Another leader of his country who will not be remembered with universal fondness is Nigeria's General Sani Abacha, who died unexpectedly of a heart attack at the age of 54. His death led to hopes that Nigeria would return to democratic rule.
One consequence of this would have been the release of the jailed opposition leader, Chief Moshood Abiola, but a heart attack one day before his freedom would have been realised put an end to that prospect. His funeral sparked chaotic scenes but fears that the death was not natural proved unfounded.
Other former leaders of their countries to pass away included Constantine Karamanlis, who was president as Greece restored democracy in 1974, and Todor Zhivkov, who ruled communist Bulgaria for 35 years until 1989.
One potential future leader was Russia's Galina Starovoitova, murdered for her reformist views. She was much-mourned by people who had pinned their hopes on her determination to stamp out the courruption endemic in their country.
The US saw the deaths of several historically important political figures. One was James Earl Ray, jailed for killing black civil rights leader Martin Luther King in 1968. He died still protesting his innocence and with a number of questions still hanging over his conviction.
He was shot in 1972 and failed in several attempts to run for office. He later recanted and apologised to blacks for his earlier policies.
A segregationist who turned to racial harmony
The Republican side lost Barry Goldwater, who was seen as the father of modern American conservatism. Although trounced by Lyndon Johnson in the 1963 presidential campaign, his views were widely believed to have paved the way for the Reagan years in the 1980s.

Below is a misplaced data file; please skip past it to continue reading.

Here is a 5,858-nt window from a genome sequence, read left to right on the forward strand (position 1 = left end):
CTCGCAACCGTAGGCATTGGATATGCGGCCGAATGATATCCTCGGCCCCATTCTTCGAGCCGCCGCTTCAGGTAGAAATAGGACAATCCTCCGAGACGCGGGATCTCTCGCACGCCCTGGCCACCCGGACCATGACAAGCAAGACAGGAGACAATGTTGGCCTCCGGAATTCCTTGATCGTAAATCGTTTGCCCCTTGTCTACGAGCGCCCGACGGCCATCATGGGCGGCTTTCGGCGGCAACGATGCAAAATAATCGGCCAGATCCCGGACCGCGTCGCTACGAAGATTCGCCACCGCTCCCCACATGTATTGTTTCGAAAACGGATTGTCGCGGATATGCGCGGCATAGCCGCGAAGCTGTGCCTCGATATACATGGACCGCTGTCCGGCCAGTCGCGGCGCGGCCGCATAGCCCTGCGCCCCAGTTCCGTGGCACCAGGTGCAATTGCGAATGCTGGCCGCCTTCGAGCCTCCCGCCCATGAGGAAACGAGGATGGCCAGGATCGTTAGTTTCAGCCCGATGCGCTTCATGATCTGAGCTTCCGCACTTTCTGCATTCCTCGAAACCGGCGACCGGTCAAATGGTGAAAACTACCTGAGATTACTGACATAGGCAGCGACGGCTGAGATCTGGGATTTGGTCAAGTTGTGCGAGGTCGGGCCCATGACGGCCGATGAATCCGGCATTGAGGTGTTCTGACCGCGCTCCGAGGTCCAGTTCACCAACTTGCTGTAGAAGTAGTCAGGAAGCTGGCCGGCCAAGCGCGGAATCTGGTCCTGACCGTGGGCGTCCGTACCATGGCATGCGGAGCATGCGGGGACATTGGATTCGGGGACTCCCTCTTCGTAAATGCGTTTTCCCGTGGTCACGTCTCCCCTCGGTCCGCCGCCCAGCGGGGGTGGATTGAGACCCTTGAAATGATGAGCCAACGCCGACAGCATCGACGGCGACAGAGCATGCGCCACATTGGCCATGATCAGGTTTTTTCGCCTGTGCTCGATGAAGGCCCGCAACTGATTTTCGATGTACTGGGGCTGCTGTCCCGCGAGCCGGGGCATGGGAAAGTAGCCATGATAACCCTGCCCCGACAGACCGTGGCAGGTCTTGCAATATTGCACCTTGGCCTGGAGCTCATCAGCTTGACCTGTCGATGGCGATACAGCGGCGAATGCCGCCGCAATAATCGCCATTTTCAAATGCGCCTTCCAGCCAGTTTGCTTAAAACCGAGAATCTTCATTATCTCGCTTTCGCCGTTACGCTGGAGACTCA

Rivers of blood
His "Rivers of Blood" speech on immigration in 1968 led to his sacking from the shadow cabinet and ultimately to his resignation from the Conservative Party.
But his influence never evaporated completely and Baroness Thatcher was one of many politicians to pay tribute on Mr Powell's death, describing his speeches as "an unforgettable experience".
Other British politicians who died in 1998 included the country's first minister for sport, Labour's Denis Howell, long-time Labour MP and former minister Joan Lestor and the party's veteran peer and radical Methodist campaigner Lord Soper.
From the other side of the political divide, Tory euro-sceptic Nicholas Budgen passed away.
The British business community is no longer the domain of Tiny Rowland, a buccaneer who made his millions in the mines of Africa. Also connected with mining was Sir Ian MacGregor, the chairman of the UK National Coal Board during the miners' strike of 1984-85.
More stylishly, 1998 saw the last trip of Ferdinand Porsche, creator of the famous marque.
A lasting influence
Along with his late brother Maurice, Richard McDonald founded the ubiquitous fast-food restaurants which carry their name all over the world and will continue to do so into the next millennium.